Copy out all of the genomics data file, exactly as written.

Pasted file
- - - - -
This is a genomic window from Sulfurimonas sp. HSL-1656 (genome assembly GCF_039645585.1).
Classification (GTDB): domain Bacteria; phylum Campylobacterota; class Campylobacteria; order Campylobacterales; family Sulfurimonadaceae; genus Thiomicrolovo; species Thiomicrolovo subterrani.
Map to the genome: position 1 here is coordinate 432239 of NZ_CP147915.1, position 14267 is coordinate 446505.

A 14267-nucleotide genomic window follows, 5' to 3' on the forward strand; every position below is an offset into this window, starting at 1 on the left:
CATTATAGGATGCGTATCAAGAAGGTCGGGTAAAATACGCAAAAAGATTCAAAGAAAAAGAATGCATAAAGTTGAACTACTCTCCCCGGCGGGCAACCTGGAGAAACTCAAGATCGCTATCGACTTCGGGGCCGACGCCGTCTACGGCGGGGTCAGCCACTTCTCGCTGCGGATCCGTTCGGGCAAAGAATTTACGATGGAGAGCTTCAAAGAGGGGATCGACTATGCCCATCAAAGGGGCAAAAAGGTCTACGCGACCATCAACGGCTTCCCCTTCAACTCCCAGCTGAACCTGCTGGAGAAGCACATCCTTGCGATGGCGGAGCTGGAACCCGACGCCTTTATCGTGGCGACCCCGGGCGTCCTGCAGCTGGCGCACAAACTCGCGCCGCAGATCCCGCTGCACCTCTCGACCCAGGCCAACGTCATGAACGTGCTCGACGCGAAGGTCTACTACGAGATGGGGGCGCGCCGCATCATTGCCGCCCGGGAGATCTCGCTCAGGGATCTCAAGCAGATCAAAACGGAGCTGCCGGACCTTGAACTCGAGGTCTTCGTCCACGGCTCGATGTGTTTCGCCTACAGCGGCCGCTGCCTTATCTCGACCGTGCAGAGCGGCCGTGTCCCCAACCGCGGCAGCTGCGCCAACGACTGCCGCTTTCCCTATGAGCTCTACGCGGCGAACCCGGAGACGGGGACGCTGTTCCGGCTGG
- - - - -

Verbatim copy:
This is a genomic window from Sulfurimonas sp. HSL-1656 (genome assembly GCF_039645585.1).
Classification (GTDB): domain Bacteria; phylum Campylobacterota; class Campylobacteria; order Campylobacterales; family Sulfurimonadaceae; genus Thiomicrolovo; species Thiomicrolovo subterrani.
Map to the genome: position 1 here is coordinate 432239 of NZ_CP147915.1, position 14267 is coordinate 446505.

A 14267-nucleotide genomic window follows, 5' to 3' on the forward strand; every position below is an offset into this window, starting at 1 on the left:
CATTATAGGATGCGTATCAAGAAGGTCGGGTAAAATACGCAAAAAGATTCAAAGAAAAAGAATGCATAAAGTTGAACTACTCTCCCCGGCGGGCAACCTGGAGAAACTCAAGATCGCTATCGACTTCGGGGCCGACGCCGTCTACGGCGGGGTCAGCCACTTCTCGCTGCGGATCCGTTCGGGCAAAGAATTTACGATGGAGAGCTTCAAAGAGGGGATCGACTATGCCCATCAAAGGGGCAAAAAGGTCTACGCGACCATCAACGGCTTCCCCTTCAACTCCCAGCTGAACCTGCTGGAGAAGCACATCCTTGCGATGGCGGAGCTGGAACCCGACGCCTTTATCGTGGCGACCCCGGGCGTCCTGCAGCTGGCGCACAAACTCGCGCCGCAGATCCCGCTGCACCTCTCGACCCAGGCCAACGTCATGAACGTGCTCGACGCGAAGGTCTACTACGAGATGGGGGCGCGCCGCATCATTGCCGCCCGGGAGATCTCGCTCAGGGATCTCAAGCAGATCAAAACGGAGCTGCCGGACCTTGAACTCGAGGTCTTCGTCCACGGCTCGATGTGTTTCGCCTACAGCGGCCGCTGCCTTATCTCGACCGTGCAGAGCGGCCGTGTCCCCAACCGCGGCAGCTGCGCCAACGACTGCCGCTTTCCCTATGAGCTCTACGCGGCGAACCCGGAGACGGGGACGCTGTTCCGGCTGG